Expanding Your Internet Search from Your Home or Office
Your search of websites is likely to have produced useful articles and reports that you have been able to download and read. It is also likely to have alerted you to the existence of other articles and reports that you were not able to obtain on the Internet. This is the point when you will need to visit a library (see the next section). On the other hand, you might have found very little of value or you may wish to spend just a little more time searching from your home computer or the one at work. To make the best use of your time, there are three things you might consider doing: (1) making a general search of the Internet using Google or similar search engine, (2) searching the online archives of some large newspapers, and (3) searching some online databases.
Searching the Internet Using Google (www.google.com)
Google is considered the premier search tool on the Internet, featuring not only the best web search engine, but also many additional features such as the ability to search .pdf files. To enter a query into Google, just type in a few descriptive words and hit your "enter" key (or click on the Search button) for a list of relevant web pages.† These tend to be listed in order of importance as calculated by the number of links to the site.
† The website's uniform resource locator (URL), which is a standard way of identifying website addresses, provides useful information about the provenance of the site and can help you evaluate the information it contains. The suffixes you are most likely to encounter are: .edu = American educational institution; .org = non-profit organization; .gov = organization of the American government; .com = commercial enterprise; .ac = overseas academic institution. The URL may make use of a two-letter country suffix. Those you are most likely to encounter are: ..au = Australia; .ca = Canada; .nl = Netherlands; .se = Sweden; .uk = United Kingdom.
Because Google only returns web pages that contain all the words in your query, narrowing your search is as simple as adding more words to the search terms that you have already entered. Your new query will return a smaller subset of the pages Google found for your original "too-broad" query. Search for phrases by enclosing them in quotation marks. Words enclosed in double quotes ("problem-oriented policing") will appear together in all results exactly as you have entered them. Google also supports the OR operator. To retrieve pages that include either word A or word B, use an uppercase OR between terms (e.g., auto OR cars OR vehicles).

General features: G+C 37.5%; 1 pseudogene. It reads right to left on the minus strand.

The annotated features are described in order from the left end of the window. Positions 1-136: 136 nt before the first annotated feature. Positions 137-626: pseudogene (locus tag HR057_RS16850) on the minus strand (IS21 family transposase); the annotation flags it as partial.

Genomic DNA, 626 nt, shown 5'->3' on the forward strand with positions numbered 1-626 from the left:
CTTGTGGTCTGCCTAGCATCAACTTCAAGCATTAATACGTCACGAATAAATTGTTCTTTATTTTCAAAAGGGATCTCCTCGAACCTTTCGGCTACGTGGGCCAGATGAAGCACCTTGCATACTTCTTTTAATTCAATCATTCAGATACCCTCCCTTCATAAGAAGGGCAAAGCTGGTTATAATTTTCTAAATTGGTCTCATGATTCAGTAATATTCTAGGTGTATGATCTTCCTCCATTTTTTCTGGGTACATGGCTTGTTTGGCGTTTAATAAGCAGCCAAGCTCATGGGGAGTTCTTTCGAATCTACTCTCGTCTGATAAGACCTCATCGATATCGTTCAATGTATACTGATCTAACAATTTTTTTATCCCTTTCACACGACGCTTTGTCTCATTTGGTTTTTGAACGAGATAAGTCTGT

Google has released a new search tool called Google Scholar (www.scholar.google.com) that enables you to search scholarly literature, including peer-reviewed articles, books, and technical reports. A search might lead you to a citation for an article or book (which you will have to obtain from a library) or sometimes to a full text report.
Another Word of Warning
Unlike scholarly books and journal articles, websites are seldom reviewed or refereed. You need to be critical of the information you use when it comes from the Web, because anyone can make a website that looks expert. In general, rely more heavily on those sites sponsored by colleges and universities, government agencies, and professional organizations.
Online Newspaper Archives
Newspapers sometimes print stories about new forms of crime or accounts of police innovations in controlling a particular problem. Indeed, these stories and accounts might reach the newspapers before they reach the professional or academic journals. Newspapers, especially those with a national readership and high standards of reporting, can therefore sometimes be the best source of up-to-date information. These newspapers generally provide free online access to their archives of past issues, although you may need to register first. Some examples are the San Francisco Chronicle, the Washington Post, the New York Times, and the Chicago Tribune.
Online Databases Requiring a Fee
There are some useful databases that can be searched from your office or home computer, but to use them properly you will have to pay a fee. This can sometimes be a useful alternative to visiting a library (where you can often access the databases without charge).
- Questia (www.questia.com) is an online library offering the full text and images of scholarly books, journals, magazines, and newspaper articles in the humanities and social sciences. You can search the collection at no cost, but if you need access to the full text of any document you must purchase a subscription to the service.
- Ingenta (www.ingenta.com) is a searchable database of more than 11 million citations from over 25,000 publications. Electronic, fax, and pay-per-view document delivery is available for many of the articles.
- PsycINFO (www.apa.org/psycinfo) contains abstracts of journal articles, dissertations, technical reports, and English-language chapters and books in psychology and related disciplines such as sociology, education, law, psychiatry, and anthropology. It includes coverage of several criminal justice periodicals. It is available in college or university libraries and in large public libraries, but it also offers a pay-as-you-go option that provides access to the database for a 24-hour period. During that time period you may view, print, and download records. Because PsycINFO is an abstract database, it does not have the full text of the articles. You may be able to purchase some of the articles for a fee, but you will probably need to visit your local library for assistance in locating the articles you have selected.
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